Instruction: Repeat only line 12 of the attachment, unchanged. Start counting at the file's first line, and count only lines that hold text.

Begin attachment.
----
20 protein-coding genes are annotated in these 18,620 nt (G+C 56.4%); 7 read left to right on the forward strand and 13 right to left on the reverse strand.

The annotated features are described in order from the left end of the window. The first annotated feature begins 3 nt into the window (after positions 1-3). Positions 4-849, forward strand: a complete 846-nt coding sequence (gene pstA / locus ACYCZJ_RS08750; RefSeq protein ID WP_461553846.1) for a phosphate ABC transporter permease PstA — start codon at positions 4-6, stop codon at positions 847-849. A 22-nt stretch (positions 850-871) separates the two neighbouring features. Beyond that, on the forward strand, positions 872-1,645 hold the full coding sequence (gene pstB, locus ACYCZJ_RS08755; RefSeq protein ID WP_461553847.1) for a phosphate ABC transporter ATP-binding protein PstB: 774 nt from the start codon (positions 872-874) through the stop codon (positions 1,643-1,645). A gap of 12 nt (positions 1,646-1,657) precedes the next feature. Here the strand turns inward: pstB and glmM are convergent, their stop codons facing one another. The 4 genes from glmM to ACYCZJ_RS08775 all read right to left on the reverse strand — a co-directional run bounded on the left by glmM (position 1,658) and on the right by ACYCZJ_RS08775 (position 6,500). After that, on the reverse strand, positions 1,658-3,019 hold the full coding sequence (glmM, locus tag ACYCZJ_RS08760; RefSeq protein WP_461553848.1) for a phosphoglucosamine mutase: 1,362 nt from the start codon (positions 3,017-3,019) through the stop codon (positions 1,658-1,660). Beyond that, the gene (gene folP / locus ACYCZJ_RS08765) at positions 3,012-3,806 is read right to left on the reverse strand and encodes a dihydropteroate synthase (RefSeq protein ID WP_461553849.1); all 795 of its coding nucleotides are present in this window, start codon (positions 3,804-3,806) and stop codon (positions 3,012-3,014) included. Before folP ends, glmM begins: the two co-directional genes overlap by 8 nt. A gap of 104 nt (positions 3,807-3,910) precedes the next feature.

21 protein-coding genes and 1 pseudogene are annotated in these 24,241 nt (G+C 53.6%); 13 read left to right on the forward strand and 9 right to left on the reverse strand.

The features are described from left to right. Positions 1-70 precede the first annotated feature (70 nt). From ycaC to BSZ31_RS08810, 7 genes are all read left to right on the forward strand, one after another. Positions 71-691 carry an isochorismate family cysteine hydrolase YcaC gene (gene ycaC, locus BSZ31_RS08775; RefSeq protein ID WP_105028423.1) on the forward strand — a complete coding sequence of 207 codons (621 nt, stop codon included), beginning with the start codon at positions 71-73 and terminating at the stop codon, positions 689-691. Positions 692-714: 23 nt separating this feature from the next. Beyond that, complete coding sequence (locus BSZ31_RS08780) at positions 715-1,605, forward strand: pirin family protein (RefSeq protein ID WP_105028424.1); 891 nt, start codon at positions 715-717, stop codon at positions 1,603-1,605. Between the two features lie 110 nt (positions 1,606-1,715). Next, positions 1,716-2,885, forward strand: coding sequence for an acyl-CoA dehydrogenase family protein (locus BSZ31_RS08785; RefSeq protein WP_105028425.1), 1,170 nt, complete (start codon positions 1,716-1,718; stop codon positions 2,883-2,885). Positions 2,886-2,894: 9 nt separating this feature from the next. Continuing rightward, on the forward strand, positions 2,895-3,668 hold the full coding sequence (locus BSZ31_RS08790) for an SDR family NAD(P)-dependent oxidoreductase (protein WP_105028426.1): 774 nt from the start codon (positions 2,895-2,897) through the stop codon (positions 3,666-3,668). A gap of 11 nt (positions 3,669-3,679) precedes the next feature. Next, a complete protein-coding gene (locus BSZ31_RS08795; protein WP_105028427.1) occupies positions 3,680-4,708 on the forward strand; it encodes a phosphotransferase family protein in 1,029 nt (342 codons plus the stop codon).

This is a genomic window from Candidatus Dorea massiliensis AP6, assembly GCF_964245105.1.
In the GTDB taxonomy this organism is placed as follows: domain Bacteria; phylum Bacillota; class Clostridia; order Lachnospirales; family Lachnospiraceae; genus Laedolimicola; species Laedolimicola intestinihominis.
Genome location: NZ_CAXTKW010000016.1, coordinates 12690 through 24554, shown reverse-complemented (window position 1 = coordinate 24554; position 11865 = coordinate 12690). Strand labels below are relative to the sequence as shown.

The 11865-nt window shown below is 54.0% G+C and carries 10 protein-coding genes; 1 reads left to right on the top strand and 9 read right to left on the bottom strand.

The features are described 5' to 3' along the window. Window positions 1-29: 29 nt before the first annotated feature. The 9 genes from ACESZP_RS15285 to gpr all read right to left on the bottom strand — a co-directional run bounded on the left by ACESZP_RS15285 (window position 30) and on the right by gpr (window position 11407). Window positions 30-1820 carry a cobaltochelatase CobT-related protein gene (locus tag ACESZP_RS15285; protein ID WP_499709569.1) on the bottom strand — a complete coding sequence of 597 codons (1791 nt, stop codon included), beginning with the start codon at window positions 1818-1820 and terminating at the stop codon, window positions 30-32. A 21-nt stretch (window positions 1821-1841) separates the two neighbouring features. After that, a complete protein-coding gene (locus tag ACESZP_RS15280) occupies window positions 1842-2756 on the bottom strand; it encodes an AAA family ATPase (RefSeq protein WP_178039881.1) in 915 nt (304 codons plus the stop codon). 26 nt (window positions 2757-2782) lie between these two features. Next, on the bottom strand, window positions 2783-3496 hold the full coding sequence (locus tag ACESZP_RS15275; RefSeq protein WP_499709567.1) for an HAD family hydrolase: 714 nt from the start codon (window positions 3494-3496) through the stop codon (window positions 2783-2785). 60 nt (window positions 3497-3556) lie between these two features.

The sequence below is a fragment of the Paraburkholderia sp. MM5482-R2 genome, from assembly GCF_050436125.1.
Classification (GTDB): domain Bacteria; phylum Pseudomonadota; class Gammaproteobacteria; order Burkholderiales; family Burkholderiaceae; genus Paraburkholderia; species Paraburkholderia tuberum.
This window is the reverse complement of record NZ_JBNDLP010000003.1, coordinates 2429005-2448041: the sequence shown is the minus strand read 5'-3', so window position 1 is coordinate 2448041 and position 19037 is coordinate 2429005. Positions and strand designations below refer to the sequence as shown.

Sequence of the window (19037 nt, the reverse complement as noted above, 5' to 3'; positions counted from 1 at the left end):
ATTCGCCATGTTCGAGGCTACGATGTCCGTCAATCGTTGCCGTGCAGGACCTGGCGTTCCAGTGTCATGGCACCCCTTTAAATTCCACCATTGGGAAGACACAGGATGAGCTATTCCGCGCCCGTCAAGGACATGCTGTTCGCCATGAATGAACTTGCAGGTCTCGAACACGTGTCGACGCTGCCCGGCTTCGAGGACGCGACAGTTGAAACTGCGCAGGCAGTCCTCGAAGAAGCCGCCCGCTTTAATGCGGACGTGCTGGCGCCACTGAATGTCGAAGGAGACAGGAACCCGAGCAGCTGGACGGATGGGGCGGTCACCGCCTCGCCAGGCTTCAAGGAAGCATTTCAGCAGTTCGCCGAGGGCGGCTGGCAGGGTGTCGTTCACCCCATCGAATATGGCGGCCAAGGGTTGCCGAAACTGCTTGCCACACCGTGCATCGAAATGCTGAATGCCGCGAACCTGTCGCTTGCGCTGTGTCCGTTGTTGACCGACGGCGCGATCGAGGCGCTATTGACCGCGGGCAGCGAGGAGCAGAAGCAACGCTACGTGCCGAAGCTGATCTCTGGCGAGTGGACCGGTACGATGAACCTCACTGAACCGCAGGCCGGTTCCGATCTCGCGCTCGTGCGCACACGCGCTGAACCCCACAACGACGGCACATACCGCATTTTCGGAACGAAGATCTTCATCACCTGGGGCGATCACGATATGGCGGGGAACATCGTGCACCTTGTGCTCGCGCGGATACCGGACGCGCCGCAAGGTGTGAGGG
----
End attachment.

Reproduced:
This window is the reverse complement of record NZ_JBNDLP010000003.1, coordinates 2429005-2448041: the sequence shown is the minus strand read 5'-3', so window position 1 is coordinate 2448041 and position 19037 is coordinate 2429005. Positions and strand designations below refer to the sequence as shown.